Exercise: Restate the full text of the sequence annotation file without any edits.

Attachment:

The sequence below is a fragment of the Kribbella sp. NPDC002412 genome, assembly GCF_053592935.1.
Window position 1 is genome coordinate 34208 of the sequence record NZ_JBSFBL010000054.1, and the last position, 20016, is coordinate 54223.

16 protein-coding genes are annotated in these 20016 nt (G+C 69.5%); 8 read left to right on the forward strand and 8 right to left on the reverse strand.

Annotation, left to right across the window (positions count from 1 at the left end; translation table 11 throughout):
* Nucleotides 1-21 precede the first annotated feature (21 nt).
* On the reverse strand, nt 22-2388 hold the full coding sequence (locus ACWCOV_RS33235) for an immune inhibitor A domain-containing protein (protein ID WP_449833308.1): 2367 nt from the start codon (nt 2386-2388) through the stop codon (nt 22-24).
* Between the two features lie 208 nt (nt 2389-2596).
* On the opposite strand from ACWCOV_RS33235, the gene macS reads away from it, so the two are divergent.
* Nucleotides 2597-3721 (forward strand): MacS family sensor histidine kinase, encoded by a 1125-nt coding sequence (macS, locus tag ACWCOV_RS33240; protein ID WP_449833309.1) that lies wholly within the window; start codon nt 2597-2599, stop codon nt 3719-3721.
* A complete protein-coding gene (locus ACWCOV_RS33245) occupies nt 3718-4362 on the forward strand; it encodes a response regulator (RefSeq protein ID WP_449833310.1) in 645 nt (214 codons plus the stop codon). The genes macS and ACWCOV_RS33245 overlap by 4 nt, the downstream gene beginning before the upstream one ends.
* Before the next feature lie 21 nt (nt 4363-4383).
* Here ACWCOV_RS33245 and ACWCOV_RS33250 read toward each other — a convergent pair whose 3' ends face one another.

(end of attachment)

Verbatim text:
The sequence below is a fragment of the Kribbella sp. NPDC002412 genome, assembly GCF_053592935.1.
Window position 1 is genome coordinate 34208 of the sequence record NZ_JBSFBL010000054.1, and the last position, 20016, is coordinate 54223.

16 protein-coding genes are annotated in these 20016 nt (G+C 69.5%); 8 read left to right on the forward strand and 8 right to left on the reverse strand.

Annotation, left to right across the window (positions count from 1 at the left end; translation table 11 throughout):
* Nucleotides 1-21 precede the first annotated feature (21 nt).
* On the reverse strand, nt 22-2388 hold the full coding sequence (locus ACWCOV_RS33235) for an immune inhibitor A domain-containing protein (protein ID WP_449833308.1): 2367 nt from the start codon (nt 2386-2388) through the stop codon (nt 22-24).
* Between the two features lie 208 nt (nt 2389-2596).
* On the opposite strand from ACWCOV_RS33235, the gene macS reads away from it, so the two are divergent.
* Nucleotides 2597-3721 (forward strand): MacS family sensor histidine kinase, encoded by a 1125-nt coding sequence (macS, locus tag ACWCOV_RS33240; protein ID WP_449833309.1) that lies wholly within the window; start codon nt 2597-2599, stop codon nt 3719-3721.
* A complete protein-coding gene (locus ACWCOV_RS33245) occupies nt 3718-4362 on the forward strand; it encodes a response regulator (RefSeq protein ID WP_449833310.1) in 645 nt (214 codons plus the stop codon). The genes macS and ACWCOV_RS33245 overlap by 4 nt, the downstream gene beginning before the upstream one ends.
* Before the next feature lie 21 nt (nt 4363-4383).
* Here ACWCOV_RS33245 and ACWCOV_RS33250 read toward each other — a convergent pair whose 3' ends face one another.